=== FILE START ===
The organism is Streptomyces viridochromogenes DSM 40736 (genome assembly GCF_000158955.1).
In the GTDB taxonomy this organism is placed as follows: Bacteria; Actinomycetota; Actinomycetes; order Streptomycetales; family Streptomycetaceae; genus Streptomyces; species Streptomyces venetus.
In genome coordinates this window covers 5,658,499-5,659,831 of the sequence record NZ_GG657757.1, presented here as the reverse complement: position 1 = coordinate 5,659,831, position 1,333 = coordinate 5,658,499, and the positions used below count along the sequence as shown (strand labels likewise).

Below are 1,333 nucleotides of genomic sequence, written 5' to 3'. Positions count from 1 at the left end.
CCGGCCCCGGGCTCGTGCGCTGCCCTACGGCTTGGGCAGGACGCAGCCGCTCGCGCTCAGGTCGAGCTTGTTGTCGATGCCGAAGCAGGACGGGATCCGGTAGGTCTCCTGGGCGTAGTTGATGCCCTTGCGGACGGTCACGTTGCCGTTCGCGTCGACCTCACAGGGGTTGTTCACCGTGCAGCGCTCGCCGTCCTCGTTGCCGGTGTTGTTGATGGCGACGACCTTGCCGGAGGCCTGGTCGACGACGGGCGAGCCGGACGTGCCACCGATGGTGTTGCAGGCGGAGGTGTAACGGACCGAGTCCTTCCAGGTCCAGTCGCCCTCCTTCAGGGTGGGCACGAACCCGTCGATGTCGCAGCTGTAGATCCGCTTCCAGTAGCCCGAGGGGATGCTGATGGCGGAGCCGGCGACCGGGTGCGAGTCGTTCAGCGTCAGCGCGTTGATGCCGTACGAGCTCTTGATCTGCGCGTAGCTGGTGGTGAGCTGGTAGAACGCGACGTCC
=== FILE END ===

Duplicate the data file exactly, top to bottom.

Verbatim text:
The organism is Streptomyces viridochromogenes DSM 40736 (genome assembly GCF_000158955.1).
In the GTDB taxonomy this organism is placed as follows: Bacteria; Actinomycetota; Actinomycetes; order Streptomycetales; family Streptomycetaceae; genus Streptomyces; species Streptomyces venetus.
In genome coordinates this window covers 5,658,499-5,659,831 of the sequence record NZ_GG657757.1, presented here as the reverse complement: position 1 = coordinate 5,659,831, position 1,333 = coordinate 5,658,499, and the positions used below count along the sequence as shown (strand labels likewise).

Below are 1,333 nucleotides of genomic sequence, written 5' to 3'. Positions count from 1 at the left end.
CCGGCCCCGGGCTCGTGCGCTGCCCTACGGCTTGGGCAGGACGCAGCCGCTCGCGCTCAGGTCGAGCTTGTTGTCGATGCCGAAGCAGGACGGGATCCGGTAGGTCTCCTGGGCGTAGTTGATGCCCTTGCGGACGGTCACGTTGCCGTTCGCGTCGACCTCACAGGGGTTGTTCACCGTGCAGCGCTCGCCGTCCTCGTTGCCGGTGTTGTTGATGGCGACGACCTTGCCGGAGGCCTGGTCGACGACGGGCGAGCCGGACGTGCCACCGATGGTGTTGCAGGCGGAGGTGTAACGGACCGAGTCCTTCCAGGTCCAGTCGCCCTCCTTCAGGGTGGGCACGAACCCGTCGATGTCGCAGCTGTAGATCCGCTTCCAGTAGCCCGAGGGGATGCTGATGGCGGAGCCGGCGACCGGGTGCGAGTCGTTCAGCGTCAGCGCGTTGATGCCGTACGAGCTCTTGATCTGCGCGTAGCTGGTGGTGAGCTGGTAGAACGCGACGTCC